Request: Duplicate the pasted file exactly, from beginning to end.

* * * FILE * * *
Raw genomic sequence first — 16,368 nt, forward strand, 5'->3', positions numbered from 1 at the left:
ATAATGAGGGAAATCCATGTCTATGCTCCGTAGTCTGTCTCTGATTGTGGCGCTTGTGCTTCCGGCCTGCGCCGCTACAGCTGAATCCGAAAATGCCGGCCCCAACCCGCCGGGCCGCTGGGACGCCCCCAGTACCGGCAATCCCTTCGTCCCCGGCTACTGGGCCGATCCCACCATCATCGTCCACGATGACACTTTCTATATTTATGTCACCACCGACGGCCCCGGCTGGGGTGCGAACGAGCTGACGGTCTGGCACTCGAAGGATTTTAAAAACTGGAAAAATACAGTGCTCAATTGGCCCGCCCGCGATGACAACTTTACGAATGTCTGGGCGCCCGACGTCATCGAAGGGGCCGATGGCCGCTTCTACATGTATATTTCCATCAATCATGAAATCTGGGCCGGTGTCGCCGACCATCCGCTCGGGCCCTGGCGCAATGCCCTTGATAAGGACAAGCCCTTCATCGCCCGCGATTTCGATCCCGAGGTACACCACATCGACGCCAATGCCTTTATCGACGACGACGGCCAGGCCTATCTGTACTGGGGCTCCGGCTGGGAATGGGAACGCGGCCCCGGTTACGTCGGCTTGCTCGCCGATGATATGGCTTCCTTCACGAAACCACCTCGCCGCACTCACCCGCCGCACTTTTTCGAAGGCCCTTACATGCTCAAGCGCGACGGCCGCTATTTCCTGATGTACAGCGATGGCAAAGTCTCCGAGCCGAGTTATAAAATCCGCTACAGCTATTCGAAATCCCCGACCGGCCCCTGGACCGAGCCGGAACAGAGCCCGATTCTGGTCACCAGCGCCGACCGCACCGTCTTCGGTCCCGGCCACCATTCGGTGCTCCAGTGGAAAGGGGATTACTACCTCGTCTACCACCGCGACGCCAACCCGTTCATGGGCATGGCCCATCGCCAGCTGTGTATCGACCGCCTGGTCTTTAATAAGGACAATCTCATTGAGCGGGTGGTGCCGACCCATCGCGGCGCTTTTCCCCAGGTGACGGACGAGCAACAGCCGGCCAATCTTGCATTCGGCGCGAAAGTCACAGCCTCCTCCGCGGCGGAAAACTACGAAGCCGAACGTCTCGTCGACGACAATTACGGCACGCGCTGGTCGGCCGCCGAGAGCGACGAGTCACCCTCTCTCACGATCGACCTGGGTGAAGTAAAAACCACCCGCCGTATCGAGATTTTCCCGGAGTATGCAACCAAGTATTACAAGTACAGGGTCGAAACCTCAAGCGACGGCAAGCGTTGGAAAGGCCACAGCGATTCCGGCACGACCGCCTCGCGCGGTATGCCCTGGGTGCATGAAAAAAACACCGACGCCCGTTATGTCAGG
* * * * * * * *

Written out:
Raw genomic sequence first — 16,368 nt, forward strand, 5'->3', positions numbered from 1 at the left:
ATAATGAGGGAAATCCATGTCTATGCTCCGTAGTCTGTCTCTGATTGTGGCGCTTGTGCTTCCGGCCTGCGCCGCTACAGCTGAATCCGAAAATGCCGGCCCCAACCCGCCGGGCCGCTGGGACGCCCCCAGTACCGGCAATCCCTTCGTCCCCGGCTACTGGGCCGATCCCACCATCATCGTCCACGATGACACTTTCTATATTTATGTCACCACCGACGGCCCCGGCTGGGGTGCGAACGAGCTGACGGTCTGGCACTCGAAGGATTTTAAAAACTGGAAAAATACAGTGCTCAATTGGCCCGCCCGCGATGACAACTTTACGAATGTCTGGGCGCCCGACGTCATCGAAGGGGCCGATGGCCGCTTCTACATGTATATTTCCATCAATCATGAAATCTGGGCCGGTGTCGCCGACCATCCGCTCGGGCCCTGGCGCAATGCCCTTGATAAGGACAAGCCCTTCATCGCCCGCGATTTCGATCCCGAGGTACACCACATCGACGCCAATGCCTTTATCGACGACGACGGCCAGGCCTATCTGTACTGGGGCTCCGGCTGGGAATGGGAACGCGGCCCCGGTTACGTCGGCTTGCTCGCCGATGATATGGCTTCCTTCACGAAACCACCTCGCCGCACTCACCCGCCGCACTTTTTCGAAGGCCCTTACATGCTCAAGCGCGACGGCCGCTATTTCCTGATGTACAGCGATGGCAAAGTCTCCGAGCCGAGTTATAAAATCCGCTACAGCTATTCGAAATCCCCGACCGGCCCCTGGACCGAGCCGGAACAGAGCCCGATTCTGGTCACCAGCGCCGACCGCACCGTCTTCGGTCCCGGCCACCATTCGGTGCTCCAGTGGAAAGGGGATTACTACCTCGTCTACCACCGCGACGCCAACCCGTTCATGGGCATGGCCCATCGCCAGCTGTGTATCGACCGCCTGGTCTTTAATAAGGACAATCTCATTGAGCGGGTGGTGCCGACCCATCGCGGCGCTTTTCCCCAGGTGACGGACGAGCAACAGCCGGCCAATCTTGCATTCGGCGCGAAAGTCACAGCCTCCTCCGCGGCGGAAAACTACGAAGCCGAACGTCTCGTCGACGACAATTACGGCACGCGCTGGTCGGCCGCCGAGAGCGACGAGTCACCCTCTCTCACGATCGACCTGGGTGAAGTAAAAACCACCCGCCGTATCGAGATTTTCCCGGAGTATGCAACCAAGTATTACAAGTACAGGGTCGAAACCTCAAGCGACGGCAAGCGTTGGAAAGGCCACAGCGATTCCGGCACGACCGCCTCGCGCGGTATGCCCTGGGTGCATGAAAAAAACACCGACGCCCGTTATGTCAGG